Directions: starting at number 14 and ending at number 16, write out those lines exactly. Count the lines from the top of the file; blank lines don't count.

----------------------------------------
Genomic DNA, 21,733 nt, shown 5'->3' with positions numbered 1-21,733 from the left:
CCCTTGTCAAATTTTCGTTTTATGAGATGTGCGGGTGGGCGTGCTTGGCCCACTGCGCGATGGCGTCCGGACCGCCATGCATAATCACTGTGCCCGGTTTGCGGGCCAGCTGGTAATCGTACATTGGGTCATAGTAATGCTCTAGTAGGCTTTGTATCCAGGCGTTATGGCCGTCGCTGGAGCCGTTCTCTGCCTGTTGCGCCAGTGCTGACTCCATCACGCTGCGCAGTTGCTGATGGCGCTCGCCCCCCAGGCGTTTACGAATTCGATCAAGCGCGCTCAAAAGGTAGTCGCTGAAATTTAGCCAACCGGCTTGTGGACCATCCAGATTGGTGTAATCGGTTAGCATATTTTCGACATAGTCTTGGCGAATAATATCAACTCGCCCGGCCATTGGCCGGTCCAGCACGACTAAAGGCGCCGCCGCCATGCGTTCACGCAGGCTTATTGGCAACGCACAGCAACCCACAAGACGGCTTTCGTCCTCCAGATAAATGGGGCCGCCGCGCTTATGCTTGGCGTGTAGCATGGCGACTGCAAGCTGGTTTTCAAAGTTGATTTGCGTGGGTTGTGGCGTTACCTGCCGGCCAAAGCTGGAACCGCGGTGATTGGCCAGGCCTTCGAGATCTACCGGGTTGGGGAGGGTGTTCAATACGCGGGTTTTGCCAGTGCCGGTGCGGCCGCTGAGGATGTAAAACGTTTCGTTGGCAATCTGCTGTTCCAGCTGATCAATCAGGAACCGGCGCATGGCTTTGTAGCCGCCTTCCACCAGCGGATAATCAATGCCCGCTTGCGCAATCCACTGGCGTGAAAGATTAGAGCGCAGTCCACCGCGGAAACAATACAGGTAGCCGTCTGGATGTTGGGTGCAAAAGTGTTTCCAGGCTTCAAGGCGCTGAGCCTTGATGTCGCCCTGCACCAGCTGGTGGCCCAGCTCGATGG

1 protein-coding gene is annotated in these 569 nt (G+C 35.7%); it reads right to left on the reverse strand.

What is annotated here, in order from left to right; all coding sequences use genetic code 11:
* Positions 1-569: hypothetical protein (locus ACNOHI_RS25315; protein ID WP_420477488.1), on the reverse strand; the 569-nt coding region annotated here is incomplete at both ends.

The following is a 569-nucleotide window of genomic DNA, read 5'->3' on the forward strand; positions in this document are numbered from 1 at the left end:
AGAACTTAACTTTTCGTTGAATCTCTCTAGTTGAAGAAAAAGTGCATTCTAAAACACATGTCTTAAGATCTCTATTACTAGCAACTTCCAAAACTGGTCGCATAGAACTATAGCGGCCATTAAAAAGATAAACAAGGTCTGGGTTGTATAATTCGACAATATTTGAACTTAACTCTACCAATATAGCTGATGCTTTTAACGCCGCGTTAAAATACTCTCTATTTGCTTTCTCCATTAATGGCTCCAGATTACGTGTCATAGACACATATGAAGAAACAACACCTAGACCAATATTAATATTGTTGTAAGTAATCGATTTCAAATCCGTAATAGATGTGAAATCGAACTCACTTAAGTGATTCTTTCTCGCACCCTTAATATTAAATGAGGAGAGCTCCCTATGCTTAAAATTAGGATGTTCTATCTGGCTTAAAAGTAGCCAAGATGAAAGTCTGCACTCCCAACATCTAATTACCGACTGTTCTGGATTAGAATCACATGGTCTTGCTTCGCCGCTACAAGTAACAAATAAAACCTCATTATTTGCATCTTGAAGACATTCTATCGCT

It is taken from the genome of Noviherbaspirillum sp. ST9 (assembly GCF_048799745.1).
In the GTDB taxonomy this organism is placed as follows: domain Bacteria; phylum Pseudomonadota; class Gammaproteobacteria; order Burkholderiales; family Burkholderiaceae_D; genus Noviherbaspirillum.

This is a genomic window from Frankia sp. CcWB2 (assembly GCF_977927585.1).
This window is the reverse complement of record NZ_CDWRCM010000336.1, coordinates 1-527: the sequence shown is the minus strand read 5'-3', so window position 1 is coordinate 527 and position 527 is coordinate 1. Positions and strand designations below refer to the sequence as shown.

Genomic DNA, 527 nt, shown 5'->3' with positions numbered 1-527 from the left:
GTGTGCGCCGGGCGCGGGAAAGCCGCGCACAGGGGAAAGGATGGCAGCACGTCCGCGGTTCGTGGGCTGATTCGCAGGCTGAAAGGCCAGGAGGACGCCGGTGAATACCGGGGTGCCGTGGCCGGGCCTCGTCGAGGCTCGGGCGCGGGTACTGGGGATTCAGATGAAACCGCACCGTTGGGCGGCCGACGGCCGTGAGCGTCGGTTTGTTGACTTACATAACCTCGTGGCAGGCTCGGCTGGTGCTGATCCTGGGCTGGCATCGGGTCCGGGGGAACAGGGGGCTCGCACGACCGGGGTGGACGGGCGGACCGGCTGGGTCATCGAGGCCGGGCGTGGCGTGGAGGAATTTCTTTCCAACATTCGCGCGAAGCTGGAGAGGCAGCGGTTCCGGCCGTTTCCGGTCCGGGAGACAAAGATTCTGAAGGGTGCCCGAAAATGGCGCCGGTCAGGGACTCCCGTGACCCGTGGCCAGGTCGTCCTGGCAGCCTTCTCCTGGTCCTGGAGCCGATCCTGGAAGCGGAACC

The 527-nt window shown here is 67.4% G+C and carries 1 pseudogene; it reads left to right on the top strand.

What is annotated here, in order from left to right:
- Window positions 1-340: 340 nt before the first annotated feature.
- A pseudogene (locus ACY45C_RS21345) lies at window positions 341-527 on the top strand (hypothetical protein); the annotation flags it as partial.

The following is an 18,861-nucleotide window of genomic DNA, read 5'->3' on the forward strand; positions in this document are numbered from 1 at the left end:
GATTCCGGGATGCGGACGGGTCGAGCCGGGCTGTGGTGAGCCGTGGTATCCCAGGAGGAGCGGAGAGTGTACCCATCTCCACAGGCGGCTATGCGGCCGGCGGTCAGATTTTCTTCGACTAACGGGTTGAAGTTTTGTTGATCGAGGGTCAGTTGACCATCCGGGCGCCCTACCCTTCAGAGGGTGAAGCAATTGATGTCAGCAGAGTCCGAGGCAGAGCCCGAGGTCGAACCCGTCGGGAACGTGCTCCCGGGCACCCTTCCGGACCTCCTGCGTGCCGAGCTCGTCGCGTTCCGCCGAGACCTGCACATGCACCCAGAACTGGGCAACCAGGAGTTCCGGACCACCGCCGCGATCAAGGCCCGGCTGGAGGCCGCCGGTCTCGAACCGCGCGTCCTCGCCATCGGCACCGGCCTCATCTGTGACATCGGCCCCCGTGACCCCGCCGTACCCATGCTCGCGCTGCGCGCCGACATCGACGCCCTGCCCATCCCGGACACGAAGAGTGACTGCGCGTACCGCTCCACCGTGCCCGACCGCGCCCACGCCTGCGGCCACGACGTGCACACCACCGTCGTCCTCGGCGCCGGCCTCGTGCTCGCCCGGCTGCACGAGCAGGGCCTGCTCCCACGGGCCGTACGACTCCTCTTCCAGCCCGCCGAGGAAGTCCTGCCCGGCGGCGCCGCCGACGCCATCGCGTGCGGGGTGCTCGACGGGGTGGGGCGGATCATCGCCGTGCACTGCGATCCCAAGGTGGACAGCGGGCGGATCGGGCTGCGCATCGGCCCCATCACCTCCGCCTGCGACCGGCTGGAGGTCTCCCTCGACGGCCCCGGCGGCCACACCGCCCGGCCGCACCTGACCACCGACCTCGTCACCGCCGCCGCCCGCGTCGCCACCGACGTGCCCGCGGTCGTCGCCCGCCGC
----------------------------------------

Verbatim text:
The 527-nt window shown here is 67.4% G+C and carries 1 pseudogene; it reads left to right on the top strand.

What is annotated here, in order from left to right:
- Window positions 1-340: 340 nt before the first annotated feature.